Professor Dennis Burton: In Search of an Effective HIV/AIDS Vaccine
Donor Eleanor Mosca: Explorer, Caregiver, Educator—and TSRI Supporter
Graduate Student Sany Hoxha: Captivated by Complexity



Graduate Student Sany Hoxha: Captivated by Complexity

By Jeremy Pyle

For Sany Hoxha, a graduate student on the Florida campus of The Scripps Research Institute, science is more than just a source of great personal satisfaction. It’s a way of looking at the world—empirically and with a sense of curiosity.

“My passion for biology started very early as I learned more about cellular concepts,” she said. “I was amazed at how our bodies simultaneously regulate numerous pathways. What mechanisms could possibly drive our organs and make each of our trillions of cells harmoniously interact with perfect synchronicity? The complexity of the human body is what captivates my attention and drives me to seek better answers.”

As an undergraduate studying biology at Florida Atlantic University’s Harriet L. Wilkes Honors College, Hoxha developed a strong theoretical background and general understanding of the physiology of cells and complex organisms. It was through hands-on laboratory experience on the neighboring Florida campus of The Scripps Research Institute (TSRI) that her skills and interest were taken to the next level. 

An Inspirational Summer

Hoxha applied for and was accepted to TSRI’s SURF (Summer Undergraduate Research Fellows) Program, which offers college undergraduates the opportunity to spend 10 weeks immersed in biomedical research on either TSRI campus. She joined Assistant Professor Bill Ja’s laboratory in Scripps Florida’s Department of Metabolism and Aging. It was a summer that had a profound impact on her perspective.

“The experience with Dr. Ja inspired me to pursue a research career,” said Hoxha. “I received excellent mentorship and realized that we were here to ask exciting questions, to be leaders in our field and to actively contribute to the scientific community.”

Now starting her second year as a TSRI graduate student on the institute’s Florida campus, Hoxha’s search for answers is driven by her daily research activities in the Cancer Biology laboratory of Associate Professor Joseph Kissil. In this capacity, she is working toward an understanding of the basic biological mechanism of cancer sensitivity and resistance.

“As a member of the Kissil lab, I have the opportunity to study the mechanism by which PAK1, a protein kinase that is commonly overexpressed in a multitude of cancer types and interacts with transcription factors, contributes to tumorigenesis and cell growth. Our goal is to elucidate key components of the PAK molecular pathway and develop a small molecular PAK1 inhibitor.”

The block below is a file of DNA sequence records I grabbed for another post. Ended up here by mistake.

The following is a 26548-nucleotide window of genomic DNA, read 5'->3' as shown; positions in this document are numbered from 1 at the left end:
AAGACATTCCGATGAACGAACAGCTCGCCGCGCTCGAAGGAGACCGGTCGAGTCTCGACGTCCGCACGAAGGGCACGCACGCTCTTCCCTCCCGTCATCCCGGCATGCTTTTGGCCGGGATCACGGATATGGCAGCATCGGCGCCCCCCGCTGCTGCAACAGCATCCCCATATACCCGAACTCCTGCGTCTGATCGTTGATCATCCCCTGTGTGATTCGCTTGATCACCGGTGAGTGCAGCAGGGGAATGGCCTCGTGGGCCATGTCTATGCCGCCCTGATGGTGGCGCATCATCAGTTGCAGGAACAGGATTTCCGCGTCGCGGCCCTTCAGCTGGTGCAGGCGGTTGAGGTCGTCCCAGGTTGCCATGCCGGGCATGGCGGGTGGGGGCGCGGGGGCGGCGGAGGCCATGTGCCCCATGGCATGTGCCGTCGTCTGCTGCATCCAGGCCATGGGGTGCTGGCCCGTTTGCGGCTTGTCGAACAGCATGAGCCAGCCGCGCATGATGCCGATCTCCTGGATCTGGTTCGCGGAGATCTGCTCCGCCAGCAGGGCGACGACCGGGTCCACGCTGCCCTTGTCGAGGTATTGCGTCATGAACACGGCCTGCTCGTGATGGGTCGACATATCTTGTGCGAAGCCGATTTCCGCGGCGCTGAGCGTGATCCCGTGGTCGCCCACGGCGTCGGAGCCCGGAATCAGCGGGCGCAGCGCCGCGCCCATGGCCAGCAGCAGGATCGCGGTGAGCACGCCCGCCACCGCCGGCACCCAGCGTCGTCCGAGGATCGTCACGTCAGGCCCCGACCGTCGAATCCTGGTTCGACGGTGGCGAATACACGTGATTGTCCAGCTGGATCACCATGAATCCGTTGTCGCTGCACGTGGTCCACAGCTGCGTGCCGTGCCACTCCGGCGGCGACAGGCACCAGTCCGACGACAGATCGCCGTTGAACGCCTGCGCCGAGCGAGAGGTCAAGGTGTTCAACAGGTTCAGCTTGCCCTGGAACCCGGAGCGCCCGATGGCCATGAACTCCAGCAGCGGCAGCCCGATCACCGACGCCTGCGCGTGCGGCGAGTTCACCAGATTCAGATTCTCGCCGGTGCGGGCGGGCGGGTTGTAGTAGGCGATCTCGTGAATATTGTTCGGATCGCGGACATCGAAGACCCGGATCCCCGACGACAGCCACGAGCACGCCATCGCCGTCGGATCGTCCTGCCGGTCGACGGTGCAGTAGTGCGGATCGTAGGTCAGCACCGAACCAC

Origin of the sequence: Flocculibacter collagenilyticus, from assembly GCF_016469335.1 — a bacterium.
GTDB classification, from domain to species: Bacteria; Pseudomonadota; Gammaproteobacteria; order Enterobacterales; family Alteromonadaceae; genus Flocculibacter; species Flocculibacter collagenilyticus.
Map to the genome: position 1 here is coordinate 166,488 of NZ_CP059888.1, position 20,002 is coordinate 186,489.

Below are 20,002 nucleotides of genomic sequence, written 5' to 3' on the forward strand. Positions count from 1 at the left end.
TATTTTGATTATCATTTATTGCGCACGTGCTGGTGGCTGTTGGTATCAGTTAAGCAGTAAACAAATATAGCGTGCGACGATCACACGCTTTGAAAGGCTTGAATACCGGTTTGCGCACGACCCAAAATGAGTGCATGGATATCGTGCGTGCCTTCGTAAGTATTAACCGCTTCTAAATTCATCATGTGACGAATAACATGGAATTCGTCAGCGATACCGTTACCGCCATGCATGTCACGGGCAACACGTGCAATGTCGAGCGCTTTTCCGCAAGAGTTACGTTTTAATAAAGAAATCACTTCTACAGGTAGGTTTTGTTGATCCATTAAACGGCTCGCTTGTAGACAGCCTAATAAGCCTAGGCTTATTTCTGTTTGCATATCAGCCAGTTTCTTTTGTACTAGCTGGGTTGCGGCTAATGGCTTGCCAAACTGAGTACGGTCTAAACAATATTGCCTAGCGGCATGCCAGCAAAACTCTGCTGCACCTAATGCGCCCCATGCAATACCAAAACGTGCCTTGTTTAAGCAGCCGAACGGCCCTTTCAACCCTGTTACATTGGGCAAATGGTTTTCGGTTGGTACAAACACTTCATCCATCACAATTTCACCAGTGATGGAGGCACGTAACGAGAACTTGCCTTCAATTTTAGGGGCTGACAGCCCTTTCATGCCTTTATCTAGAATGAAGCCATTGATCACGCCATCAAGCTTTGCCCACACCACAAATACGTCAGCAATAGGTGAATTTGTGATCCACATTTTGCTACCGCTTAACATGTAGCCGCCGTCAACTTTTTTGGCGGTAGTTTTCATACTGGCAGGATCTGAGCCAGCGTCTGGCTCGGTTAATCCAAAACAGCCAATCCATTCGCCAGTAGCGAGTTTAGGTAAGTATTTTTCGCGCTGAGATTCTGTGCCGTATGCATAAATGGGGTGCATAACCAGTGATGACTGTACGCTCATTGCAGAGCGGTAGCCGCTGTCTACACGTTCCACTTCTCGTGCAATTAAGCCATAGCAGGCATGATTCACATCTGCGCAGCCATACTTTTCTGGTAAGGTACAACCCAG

Charting a Path in Cancer Biology

Looking to the future, Hoxha says she intends to establish herself as an independent investigator working in basic cancer biology.

“My research interests involve developing more effective therapeutic strategies and understanding the basic biological mechanism of cancer sensitivity and resistance. Ultimately, I envision myself joining a clinical research team at a medical school to engage in translational cancer research.” 

In the meantime, Hoxha plans on taking advantage of the various career tools and resources TSRI offers to its graduate students.

“Scripps really builds the foundation for our predoctoral training,” said Hoxha. “For example, this year I took advantage of numerous professional development workshops and seminars offered by the Career and Postdoctoral Services Office. From writing fellowships to effectively communicating or even creating our individual development plans, Career Services is the perfect resource to help us achieve our short- and long-term goals.”

The close-knit, cross-disciplinary academic environment on the Florida campus has proven particularly helpful to Hoxha.

“I can’t emphasize enough how this campus allows for strong collaborations and an ease of interaction that ultimately contributes to excellent science,” she said. “Faculty, postdoctoral fellows and graduate students are all happy to offer help, whether it’s to review our manuscripts or assist in fellowship writing. A graduate student can improve her or his skills, do excellent research, and ultimately prosper in this exciting scientific environment.”


This article appears in the inaugural issue of Scripps Education Reporter, which focuses on news from TSRI’s top-10 ranked graduate program and other training programs. To learn more about the publication, see

Send comments to: press[at]

“This campus allows for strong collaborations and an ease of interaction that ultimately contributes to excellent science,” says second-year Scripps Florida graduate student Sany Hoxha. (Photo by James McEntee.)